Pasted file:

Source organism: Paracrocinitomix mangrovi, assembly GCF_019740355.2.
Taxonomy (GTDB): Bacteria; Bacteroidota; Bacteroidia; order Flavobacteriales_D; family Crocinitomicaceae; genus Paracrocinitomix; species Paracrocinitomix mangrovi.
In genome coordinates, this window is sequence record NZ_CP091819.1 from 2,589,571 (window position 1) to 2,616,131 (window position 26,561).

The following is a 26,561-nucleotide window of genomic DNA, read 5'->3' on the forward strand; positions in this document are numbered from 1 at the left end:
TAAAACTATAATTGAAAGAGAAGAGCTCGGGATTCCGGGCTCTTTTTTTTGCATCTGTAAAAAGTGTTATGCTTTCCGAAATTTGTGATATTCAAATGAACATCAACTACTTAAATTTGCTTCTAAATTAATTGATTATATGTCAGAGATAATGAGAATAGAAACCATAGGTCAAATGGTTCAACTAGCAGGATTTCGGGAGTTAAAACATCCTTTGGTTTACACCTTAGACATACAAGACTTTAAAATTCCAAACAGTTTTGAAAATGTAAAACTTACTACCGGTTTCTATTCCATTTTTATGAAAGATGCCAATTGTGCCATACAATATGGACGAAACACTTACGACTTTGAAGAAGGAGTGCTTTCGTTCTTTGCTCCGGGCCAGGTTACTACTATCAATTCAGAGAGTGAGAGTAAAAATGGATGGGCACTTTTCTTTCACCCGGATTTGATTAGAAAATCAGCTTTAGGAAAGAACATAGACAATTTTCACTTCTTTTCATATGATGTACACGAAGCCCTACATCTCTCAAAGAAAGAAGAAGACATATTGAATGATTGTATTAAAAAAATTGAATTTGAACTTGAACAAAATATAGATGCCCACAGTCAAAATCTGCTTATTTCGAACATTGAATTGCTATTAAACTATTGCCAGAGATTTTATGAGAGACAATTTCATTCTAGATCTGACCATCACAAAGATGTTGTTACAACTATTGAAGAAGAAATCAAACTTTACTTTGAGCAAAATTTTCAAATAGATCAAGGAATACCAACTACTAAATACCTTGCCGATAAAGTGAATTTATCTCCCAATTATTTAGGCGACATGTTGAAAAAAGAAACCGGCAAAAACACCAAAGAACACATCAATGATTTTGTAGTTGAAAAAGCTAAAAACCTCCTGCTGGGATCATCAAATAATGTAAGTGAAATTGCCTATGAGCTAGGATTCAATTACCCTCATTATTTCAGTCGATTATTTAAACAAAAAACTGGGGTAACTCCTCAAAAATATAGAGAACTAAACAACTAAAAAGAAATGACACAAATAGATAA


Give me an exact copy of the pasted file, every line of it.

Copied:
Source organism: Paracrocinitomix mangrovi, assembly GCF_019740355.2.
Taxonomy (GTDB): Bacteria; Bacteroidota; Bacteroidia; order Flavobacteriales_D; family Crocinitomicaceae; genus Paracrocinitomix; species Paracrocinitomix mangrovi.
In genome coordinates, this window is sequence record NZ_CP091819.1 from 2,589,571 (window position 1) to 2,616,131 (window position 26,561).

The following is a 26,561-nucleotide window of genomic DNA, read 5'->3' on the forward strand; positions in this document are numbered from 1 at the left end:
TAAAACTATAATTGAAAGAGAAGAGCTCGGGATTCCGGGCTCTTTTTTTTGCATCTGTAAAAAGTGTTATGCTTTCCGAAATTTGTGATATTCAAATGAACATCAACTACTTAAATTTGCTTCTAAATTAATTGATTATATGTCAGAGATAATGAGAATAGAAACCATAGGTCAAATGGTTCAACTAGCAGGATTTCGGGAGTTAAAACATCCTTTGGTTTACACCTTAGACATACAAGACTTTAAAATTCCAAACAGTTTTGAAAATGTAAAACTTACTACCGGTTTCTATTCCATTTTTATGAAAGATGCCAATTGTGCCATACAATATGGACGAAACACTTACGACTTTGAAGAAGGAGTGCTTTCGTTCTTTGCTCCGGGCCAGGTTACTACTATCAATTCAGAGAGTGAGAGTAAAAATGGATGGGCACTTTTCTTTCACCCGGATTTGATTAGAAAATCAGCTTTAGGAAAGAACATAGACAATTTTCACTTCTTTTCATATGATGTACACGAAGCCCTACATCTCTCAAAGAAAGAAGAAGACATATTGAATGATTGTATTAAAAAAATTGAATTTGAACTTGAACAAAATATAGATGCCCACAGTCAAAATCTGCTTATTTCGAACATTGAATTGCTATTAAACTATTGCCAGAGATTTTATGAGAGACAATTTCATTCTAGATCTGACCATCACAAAGATGTTGTTACAACTATTGAAGAAGAAATCAAACTTTACTTTGAGCAAAATTTTCAAATAGATCAAGGAATACCAACTACTAAATACCTTGCCGATAAAGTGAATTTATCTCCCAATTATTTAGGCGACATGTTGAAAAAAGAAACCGGCAAAAACACCAAAGAACACATCAATGATTTTGTAGTTGAAAAAGCTAAAAACCTCCTGCTGGGATCATCAAATAATGTAAGTGAAATTGCCTATGAGCTAGGATTCAATTACCCTCATTATTTCAGTCGATTATTTAAACAAAAAACTGGGGTAACTCCTCAAAAATATAGAGAACTAAACAACTAAAAAGAAATGACACAAATAGATAA